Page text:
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Why an insurer has to pay brake repair costs under this optional policy


December 2, 2019   by Jason Contant




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Is the cost to repair vehicle brakes covered by an optional Autoplan policy in British Columbia?

Yes, if the fact situation is similar to a small claims dispute recently heard by the province’s Civil Resolution Tribunal. In Driedger v. ICBC, the tribunal ordered the Insurance Corporation of British Columbia to pay Ronald Driedger $1,768.29 – the estimated cost to repair his brakes – after finding coverage was afforded based on the policy language.

Driedger’s brakes stopped working properly after he hit a moose in August 2018.

The tribunal decision, released last week, centred around section 5.9 of the policy, which state:

[ICBC] is not liable to indemnify any person for loss or damage consisting of mechanical fracture, failure or breakdown of any part of a motor vehicle, or caused by wear and tear, unless the loss or damage is coincidental with other loss or damage for which indemnity is provided.

ICBC said brake repairs are not covered under the policy and asked the tribunal to dismiss the claim. In ruling for Driedger, tribunal member Eric Regehr found the brake issue was a mechanical “breakdown” within s. 5.9 as it includes a mechanical issue with a component that falls short of a total failure.

Regehr also found damage was in “coincident with” the collision, as the “brakes were damaged very close in time to the collision and in the same sequence of events.” He relied on the 2014 Supreme Court of British Columbia decision Dhadwal v. Insurance Corporation of British Columbia, which addressed the term in detail. The BC Supreme Court decision found there does not need to be “a causal relationship between the mechanical fracture, failure or breakdown and the other loss or damage for which indemnity is provided.”

In the late evening of Aug. 3, 2018, Driedger was driving his 2008 Mazda3 near Smithers when he saw a moose on the highway. He slammed on his brakes so hard the brake pedal contacted the floor of the car, but he was unable to fully stop before hitting the moose. He was, however, able to slow down enough that the moose survived and ran off. There was only minor damage to the body of the vehicle and it was driveable, Regehr wrote in the Nov. 26 decision.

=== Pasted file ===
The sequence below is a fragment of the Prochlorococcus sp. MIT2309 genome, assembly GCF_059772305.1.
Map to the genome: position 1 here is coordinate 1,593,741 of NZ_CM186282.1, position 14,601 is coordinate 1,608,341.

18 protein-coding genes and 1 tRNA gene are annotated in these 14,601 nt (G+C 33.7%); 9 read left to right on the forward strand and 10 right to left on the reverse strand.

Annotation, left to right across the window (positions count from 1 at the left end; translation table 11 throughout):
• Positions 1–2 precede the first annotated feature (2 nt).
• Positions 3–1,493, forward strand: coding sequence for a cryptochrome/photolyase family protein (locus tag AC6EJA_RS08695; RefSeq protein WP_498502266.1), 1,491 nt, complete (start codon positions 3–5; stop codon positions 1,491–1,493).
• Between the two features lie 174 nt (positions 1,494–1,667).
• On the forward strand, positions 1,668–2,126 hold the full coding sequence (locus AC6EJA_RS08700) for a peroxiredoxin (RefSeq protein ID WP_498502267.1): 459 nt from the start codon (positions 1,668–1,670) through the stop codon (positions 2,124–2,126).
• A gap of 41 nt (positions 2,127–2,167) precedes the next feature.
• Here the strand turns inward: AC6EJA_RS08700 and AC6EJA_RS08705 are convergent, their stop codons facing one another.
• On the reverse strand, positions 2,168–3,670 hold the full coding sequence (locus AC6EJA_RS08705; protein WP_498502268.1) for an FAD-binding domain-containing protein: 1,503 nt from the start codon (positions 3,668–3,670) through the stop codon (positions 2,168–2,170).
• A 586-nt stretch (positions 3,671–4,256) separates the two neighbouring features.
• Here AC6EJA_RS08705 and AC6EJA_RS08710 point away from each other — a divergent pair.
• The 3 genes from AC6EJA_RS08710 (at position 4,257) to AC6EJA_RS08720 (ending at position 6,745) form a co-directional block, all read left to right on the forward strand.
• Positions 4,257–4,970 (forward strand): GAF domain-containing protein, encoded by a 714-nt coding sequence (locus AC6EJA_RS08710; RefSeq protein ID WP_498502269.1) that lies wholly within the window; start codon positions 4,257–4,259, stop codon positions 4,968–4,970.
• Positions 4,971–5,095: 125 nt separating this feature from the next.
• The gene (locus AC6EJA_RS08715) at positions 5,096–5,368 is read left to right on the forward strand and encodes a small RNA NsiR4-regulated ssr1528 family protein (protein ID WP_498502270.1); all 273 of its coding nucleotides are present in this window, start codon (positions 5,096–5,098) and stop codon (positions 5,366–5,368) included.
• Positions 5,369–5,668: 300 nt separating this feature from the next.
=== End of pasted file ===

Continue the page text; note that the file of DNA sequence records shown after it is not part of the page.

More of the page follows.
The following day, Driedger reported the collision to ICBC and made a claim for the body damage. Over the next two days, Driedger noticed his brakes were “soft,” and he had to pump the brakes repeatedly to stop fully. Even when the vehicle was stopped but in gear, the brakes could not keep the car from creeping forward.

On Aug. 7, 2018, Driedger called ICBC to add damaged brakes to his claim. He later went to an ICBC-accredited repair shop, where the “mechanic there told him that the brakes were good enough for [him] to drive home to Vancouver Island, as long as he exercised caution.” Two weeks later, Driedger attended an ICBC Claims Centre, where the vehicle’s body damage was repaired, but the brake repair claim was denied under s. 5.9 of the policy.

Driedger appealed internally within ICBC. A material damage compliance advisor with the insurer, identified as BD, concluded that “one simple panic stop should under no circumstances result in brake system damage,” and upheld ICBC’s denial. Eventually, the case went to the insurer’s Claims Coverage Committee (CCC), which ruled Apr. 15, 2019 that the brake problem was due to a faulty ABS actuator valve. “The CCC found that this pre-existing defect would have eventually failed under hard braking, even though [Driedger] may not have known about it.”

But Regehr found BD’s own notes indicate he believed ICBC should tell the Driedger that driving a vehicle with a known braking issue could compromise coverage. “This statement suggests that ICBC considered the braking issue to be significant enough that the vehicle should not be driven,” Regehr wrote.

The tribunal member again referred to Dhadwal v. Insurance Corporation of British Columbia, which found “coincident with” means “corresponding or having a close similarity in some manner, such as in space, substance, nature, character, value, or time.” The court also found there does not need to be a causal relationship between the mechanical fracture, failure or breakdown and the other loss or damage for which indemnity is provided.

“Applied to this dispute, I find that there does not need to be a causal link between the hard braking or the collision and the brake problem for the applicant to be covered,” Regehr ruled. “I find that ICBC’s position is essentially that the applicant must prove that the brake problem was caused solely by the collision, which is inconsistent with the reasoning in Dhadwal.”

In this case, the brakes were damaged very close in time to the collision and in the same sequence of events. “Whether there was a pre-existing issue with the brakes, as ICBC alleges, is not relevant, because the brakes did not require repair until after the collision. I find that the brake problems are covered under the policy.”